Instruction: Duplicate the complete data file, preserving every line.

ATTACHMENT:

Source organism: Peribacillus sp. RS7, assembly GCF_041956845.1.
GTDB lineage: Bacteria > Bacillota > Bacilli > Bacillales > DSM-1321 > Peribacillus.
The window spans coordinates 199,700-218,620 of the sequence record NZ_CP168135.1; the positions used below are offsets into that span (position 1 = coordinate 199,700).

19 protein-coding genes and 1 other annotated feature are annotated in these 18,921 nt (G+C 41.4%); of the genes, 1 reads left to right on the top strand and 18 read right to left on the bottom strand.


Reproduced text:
Source organism: Peribacillus sp. RS7, assembly GCF_041956845.1.
GTDB lineage: Bacteria > Bacillota > Bacilli > Bacillales > DSM-1321 > Peribacillus.
The window spans coordinates 199,700-218,620 of the sequence record NZ_CP168135.1; the positions used below are offsets into that span (position 1 = coordinate 199,700).

19 protein-coding genes and 1 other annotated feature are annotated in these 18,921 nt (G+C 41.4%); of the genes, 1 reads left to right on the top strand and 18 read right to left on the bottom strand.